A new study published in JAMA Health Forum shows that US spending on mental health services rose 53% from March 2020 to August 2022, according to claims of almost 7 million commercially insured adults from January 2019 through August 2022.
To conduct the study, researchers looked at health insurance claims during three study periods: immediately before the pandemic (January 1, 2019, through March 12, 2020), during the acute phase of the pandemic before vaccines were available (March 13, 2020, through December 17, 2020), and after vaccines were widely available (December of 2020 through August of 2022).
The researchers looked at claim and diagnostic codes for anxiety disorders, major depressive disorder, bipolar disorder, schizophrenia, and posttraumatic stress disorder. A total of 1,554,895 mental health service claims were analyzed.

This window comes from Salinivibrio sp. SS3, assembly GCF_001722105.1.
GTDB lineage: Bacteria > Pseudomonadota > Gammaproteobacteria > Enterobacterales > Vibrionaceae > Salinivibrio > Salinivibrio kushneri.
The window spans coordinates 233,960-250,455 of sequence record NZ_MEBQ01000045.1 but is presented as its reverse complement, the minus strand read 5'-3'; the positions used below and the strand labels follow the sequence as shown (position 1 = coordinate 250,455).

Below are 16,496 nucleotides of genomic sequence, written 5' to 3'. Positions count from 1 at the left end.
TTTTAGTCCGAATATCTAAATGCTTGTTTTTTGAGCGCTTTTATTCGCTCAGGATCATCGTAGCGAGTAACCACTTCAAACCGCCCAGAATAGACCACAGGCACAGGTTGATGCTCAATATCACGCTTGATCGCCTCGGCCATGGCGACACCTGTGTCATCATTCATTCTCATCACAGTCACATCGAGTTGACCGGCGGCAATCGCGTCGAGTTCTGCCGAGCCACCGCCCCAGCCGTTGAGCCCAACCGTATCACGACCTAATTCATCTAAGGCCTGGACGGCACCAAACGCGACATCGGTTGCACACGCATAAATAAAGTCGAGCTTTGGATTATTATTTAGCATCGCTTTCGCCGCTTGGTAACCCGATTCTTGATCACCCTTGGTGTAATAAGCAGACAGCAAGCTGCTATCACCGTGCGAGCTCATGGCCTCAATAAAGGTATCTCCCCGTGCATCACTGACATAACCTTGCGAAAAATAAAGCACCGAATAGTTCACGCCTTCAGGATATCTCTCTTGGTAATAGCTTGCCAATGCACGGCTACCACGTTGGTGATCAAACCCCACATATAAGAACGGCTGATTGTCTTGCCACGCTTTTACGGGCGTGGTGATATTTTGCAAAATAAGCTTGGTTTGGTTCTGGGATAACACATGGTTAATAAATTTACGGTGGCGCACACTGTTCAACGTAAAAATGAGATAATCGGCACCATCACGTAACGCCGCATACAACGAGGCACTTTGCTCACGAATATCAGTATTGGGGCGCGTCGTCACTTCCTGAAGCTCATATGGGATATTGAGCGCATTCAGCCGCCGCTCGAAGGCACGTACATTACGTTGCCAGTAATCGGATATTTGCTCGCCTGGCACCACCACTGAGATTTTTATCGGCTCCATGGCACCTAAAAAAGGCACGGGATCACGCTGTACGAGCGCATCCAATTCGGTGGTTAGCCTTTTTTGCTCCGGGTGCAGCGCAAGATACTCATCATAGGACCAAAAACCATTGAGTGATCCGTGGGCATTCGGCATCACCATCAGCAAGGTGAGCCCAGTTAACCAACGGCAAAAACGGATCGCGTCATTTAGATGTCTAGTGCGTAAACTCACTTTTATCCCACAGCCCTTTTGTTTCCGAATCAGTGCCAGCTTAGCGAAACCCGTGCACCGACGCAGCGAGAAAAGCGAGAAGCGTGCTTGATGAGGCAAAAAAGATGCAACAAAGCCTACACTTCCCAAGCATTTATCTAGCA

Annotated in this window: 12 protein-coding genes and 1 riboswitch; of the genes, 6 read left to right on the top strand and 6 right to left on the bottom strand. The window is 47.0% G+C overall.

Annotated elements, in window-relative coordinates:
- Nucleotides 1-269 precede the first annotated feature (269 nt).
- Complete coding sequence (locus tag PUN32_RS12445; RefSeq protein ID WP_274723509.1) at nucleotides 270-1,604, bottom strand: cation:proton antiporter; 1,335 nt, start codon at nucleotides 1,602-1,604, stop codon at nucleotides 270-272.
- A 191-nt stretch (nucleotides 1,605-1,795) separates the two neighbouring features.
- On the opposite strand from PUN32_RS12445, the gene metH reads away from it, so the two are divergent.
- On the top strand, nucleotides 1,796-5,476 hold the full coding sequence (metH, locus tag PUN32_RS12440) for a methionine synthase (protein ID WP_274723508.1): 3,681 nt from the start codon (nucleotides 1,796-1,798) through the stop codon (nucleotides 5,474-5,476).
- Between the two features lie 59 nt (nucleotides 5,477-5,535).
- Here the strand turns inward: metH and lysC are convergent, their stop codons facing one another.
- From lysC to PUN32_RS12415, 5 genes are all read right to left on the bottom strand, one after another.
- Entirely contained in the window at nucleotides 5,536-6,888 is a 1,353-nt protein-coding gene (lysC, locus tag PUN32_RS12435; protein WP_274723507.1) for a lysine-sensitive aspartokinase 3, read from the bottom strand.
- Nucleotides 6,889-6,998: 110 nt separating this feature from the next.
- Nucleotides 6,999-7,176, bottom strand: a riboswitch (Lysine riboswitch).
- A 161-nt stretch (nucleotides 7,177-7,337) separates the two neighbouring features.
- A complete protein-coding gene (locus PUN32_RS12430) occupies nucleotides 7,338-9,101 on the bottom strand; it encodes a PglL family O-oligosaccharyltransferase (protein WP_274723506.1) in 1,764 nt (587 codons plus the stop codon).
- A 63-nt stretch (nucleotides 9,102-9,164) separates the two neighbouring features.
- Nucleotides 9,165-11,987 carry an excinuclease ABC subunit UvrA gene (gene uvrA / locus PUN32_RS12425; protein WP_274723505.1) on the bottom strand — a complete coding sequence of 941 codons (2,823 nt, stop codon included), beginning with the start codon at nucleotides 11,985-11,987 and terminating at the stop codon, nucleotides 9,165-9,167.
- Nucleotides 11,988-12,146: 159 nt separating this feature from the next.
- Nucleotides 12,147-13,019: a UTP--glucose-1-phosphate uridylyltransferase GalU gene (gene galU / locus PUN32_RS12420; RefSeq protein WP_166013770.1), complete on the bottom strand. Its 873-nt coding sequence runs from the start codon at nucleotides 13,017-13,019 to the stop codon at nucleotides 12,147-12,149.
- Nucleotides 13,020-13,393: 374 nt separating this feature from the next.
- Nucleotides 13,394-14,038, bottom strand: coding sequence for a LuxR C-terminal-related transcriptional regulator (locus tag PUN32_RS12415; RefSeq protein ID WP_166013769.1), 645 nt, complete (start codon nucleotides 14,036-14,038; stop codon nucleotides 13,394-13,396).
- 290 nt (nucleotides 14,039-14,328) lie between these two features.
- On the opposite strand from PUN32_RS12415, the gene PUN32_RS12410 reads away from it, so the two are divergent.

Large transition to telehealth
Unlike physical health concerns, mental health care transitioned to telehealth during the acute and continued phase of the pandemic.
"During the acute phase, in-person visits decreased by 39.5% and telehealth visits increased more than 10-fold (1,019.3%) compared with the year prior," the authors wrote. "Jointly, this represented a 22.3% increase in overall utilization. These trends were generally consistent across conditions."
The changes that occurred during the COVID-19 pandemic have triggered a significant expansion in the use of mental health services.
During the post-acute phase of the pandemic, telehealth visits remained more than 10 times (1,068.3%) that of prepandemic levels, and in-person visits increased 2.2% each month over the period. By August 2022, the authors write, in-person visits had returned to 79.9% of prepandemic levels; overall mental health service use was 38.8% higher than before the pandemic.
"The changes that occurred during the COVID-19 pandemic have triggered a significant expansion in the use of mental health services among adults with employer-based health insurance," said Jonathan Cantor, PhD, lead author of the study and a policy researcher at RAND, in a RAND Corporation press release. "It remains uncertain whether this trend will continue or return to levels similar to those seen before the pandemic."